Welcome to Waterviz
A Water Cycle Visualization Tool at the Hubbard Brook Experimental Forest
The data in this visualization accurately reflect water moving through a small forested watershed in New Hampshire, USA right now. The number in the v-notch is current stream flow in mm/hour. Click on the visualization key below for an explanation of the graphic elements and hear the data as music via Internet Radio on our Listen In page.
We invite you to explore Waterviz and learn more about the science and art behind our project.
The background image is a painting of water at Hubbard Brook by Xavier Cortada. Moving particles animate different sections of the painting which represent different flows within the water cycle. The number of particles and speed with which they move are directly proportional to the data generated by environmental sensors in the Hubbard Brook. Starting from the bottom, the purple shapes represent soil water; the particles flowing from left to right in the middle of the painting are stream flow; the particles rising from the surface of the stream represent evaporation; the particles rising from the surface of the vegetation are transpiration; the particles seen occasionally in the upper left hand quadrant are precipitation (as rain and snow); and in the winter, the snowpack can be seen growing and shrinking in proportion to actual snow depth.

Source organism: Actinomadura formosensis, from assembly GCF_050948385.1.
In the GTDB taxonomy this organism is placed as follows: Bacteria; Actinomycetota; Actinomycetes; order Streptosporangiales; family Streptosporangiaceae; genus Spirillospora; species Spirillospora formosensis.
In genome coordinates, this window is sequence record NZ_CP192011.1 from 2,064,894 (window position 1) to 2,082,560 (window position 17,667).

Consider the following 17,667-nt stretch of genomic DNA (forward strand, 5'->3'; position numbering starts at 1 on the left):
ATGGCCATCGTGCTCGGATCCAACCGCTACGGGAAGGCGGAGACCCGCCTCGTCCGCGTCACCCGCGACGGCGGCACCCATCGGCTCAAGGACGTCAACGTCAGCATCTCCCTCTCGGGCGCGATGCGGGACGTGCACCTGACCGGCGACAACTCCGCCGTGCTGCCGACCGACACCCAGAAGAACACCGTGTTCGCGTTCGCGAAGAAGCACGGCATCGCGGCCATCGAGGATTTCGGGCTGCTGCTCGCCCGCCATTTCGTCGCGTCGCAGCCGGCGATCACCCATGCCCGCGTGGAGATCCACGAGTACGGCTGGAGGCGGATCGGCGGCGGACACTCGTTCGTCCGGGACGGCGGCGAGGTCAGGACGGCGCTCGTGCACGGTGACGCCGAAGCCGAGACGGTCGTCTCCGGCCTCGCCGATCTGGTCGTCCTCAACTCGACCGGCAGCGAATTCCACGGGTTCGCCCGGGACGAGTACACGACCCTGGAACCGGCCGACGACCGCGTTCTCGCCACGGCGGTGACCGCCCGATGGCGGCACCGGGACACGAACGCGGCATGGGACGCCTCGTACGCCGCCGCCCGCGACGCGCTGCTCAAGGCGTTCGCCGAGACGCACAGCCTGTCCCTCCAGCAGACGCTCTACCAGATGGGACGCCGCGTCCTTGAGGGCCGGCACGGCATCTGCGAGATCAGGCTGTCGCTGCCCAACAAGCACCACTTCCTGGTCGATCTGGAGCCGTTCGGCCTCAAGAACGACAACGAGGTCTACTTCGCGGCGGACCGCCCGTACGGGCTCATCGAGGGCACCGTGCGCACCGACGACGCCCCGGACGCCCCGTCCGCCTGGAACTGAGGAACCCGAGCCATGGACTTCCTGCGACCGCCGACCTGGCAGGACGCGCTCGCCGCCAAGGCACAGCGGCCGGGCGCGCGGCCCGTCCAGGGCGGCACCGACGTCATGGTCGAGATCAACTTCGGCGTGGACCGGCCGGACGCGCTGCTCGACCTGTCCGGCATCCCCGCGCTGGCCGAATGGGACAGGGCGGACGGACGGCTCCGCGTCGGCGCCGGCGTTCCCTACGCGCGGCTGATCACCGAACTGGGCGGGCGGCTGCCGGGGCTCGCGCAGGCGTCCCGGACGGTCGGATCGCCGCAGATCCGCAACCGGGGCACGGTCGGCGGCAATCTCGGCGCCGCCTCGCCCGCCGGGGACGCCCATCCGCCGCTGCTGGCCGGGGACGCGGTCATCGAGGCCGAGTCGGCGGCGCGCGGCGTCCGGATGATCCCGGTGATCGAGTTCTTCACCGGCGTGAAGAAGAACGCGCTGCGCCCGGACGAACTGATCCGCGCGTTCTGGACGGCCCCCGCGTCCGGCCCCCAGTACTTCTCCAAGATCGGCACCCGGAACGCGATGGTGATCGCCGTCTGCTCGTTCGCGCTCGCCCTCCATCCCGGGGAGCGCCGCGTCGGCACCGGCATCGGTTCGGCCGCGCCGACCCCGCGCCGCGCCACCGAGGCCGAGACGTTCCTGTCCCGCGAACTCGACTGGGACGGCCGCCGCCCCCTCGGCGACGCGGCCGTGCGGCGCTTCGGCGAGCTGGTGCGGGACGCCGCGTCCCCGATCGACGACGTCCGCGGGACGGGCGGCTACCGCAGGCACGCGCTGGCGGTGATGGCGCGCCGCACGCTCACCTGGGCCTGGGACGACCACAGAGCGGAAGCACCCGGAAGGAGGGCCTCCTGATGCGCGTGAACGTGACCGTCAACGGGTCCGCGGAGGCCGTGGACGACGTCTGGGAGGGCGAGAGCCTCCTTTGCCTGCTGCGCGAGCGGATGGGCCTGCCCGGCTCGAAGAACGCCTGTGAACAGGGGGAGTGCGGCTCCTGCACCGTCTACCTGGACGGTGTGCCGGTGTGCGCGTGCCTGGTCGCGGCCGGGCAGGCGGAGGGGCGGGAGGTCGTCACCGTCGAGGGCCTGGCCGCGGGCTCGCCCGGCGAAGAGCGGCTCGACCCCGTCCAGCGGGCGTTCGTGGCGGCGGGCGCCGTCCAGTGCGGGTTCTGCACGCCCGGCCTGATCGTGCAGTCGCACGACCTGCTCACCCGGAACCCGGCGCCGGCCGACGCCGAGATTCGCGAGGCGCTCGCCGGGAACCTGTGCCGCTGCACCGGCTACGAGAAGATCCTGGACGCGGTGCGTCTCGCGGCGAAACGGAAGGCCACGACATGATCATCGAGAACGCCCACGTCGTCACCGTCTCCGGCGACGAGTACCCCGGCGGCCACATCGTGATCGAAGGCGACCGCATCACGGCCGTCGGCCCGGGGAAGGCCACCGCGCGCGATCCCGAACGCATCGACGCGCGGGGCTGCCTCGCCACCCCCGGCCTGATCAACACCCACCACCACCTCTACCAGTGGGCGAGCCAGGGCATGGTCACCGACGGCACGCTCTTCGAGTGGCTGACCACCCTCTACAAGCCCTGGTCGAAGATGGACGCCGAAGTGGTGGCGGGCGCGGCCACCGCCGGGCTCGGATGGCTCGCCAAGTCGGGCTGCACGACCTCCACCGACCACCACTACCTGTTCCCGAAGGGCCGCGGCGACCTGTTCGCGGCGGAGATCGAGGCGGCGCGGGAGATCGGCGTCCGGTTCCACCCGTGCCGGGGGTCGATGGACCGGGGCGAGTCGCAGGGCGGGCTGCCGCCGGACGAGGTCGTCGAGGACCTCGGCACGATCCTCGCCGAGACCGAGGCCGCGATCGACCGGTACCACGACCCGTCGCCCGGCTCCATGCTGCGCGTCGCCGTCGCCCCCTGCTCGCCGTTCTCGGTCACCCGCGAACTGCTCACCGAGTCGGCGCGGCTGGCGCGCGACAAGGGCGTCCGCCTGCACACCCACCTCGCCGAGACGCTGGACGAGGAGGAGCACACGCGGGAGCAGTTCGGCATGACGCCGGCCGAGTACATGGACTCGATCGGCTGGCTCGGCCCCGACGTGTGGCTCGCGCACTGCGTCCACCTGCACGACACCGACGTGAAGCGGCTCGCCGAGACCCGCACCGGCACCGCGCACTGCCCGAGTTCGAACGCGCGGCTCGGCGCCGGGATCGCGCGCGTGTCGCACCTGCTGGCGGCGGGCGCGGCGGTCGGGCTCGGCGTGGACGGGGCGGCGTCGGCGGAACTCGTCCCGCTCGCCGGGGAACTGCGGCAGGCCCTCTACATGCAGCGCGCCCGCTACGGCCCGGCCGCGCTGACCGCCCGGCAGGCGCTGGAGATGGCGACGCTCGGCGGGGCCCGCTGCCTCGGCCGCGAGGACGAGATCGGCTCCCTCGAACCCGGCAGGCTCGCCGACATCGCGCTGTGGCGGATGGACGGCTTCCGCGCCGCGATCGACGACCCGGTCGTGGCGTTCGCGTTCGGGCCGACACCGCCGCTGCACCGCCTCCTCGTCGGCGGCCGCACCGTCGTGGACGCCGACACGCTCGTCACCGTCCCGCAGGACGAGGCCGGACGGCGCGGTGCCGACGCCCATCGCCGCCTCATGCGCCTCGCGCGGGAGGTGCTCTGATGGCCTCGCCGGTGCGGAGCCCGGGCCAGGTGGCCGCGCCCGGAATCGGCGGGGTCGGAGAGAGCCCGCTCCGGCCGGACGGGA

The data that drives Waterviz comes from a variety of sensors installed at Hubbard Brook. An hourly processing routine gathers data from the different sensor files, merges these data, and updates the Waterviz database. More than a dozen measurements are used for Waterviz and related data visualization and sonification. This table shows a subset of the most recent hour of data available.
This graph shows water input and output from the system. Water input is measured by precipitation sensors, and water output is the sum of stream discharge and evapotranspiration (modeled from air temperature, relative humidity, wind speed, solar radiation, and barometric pressure).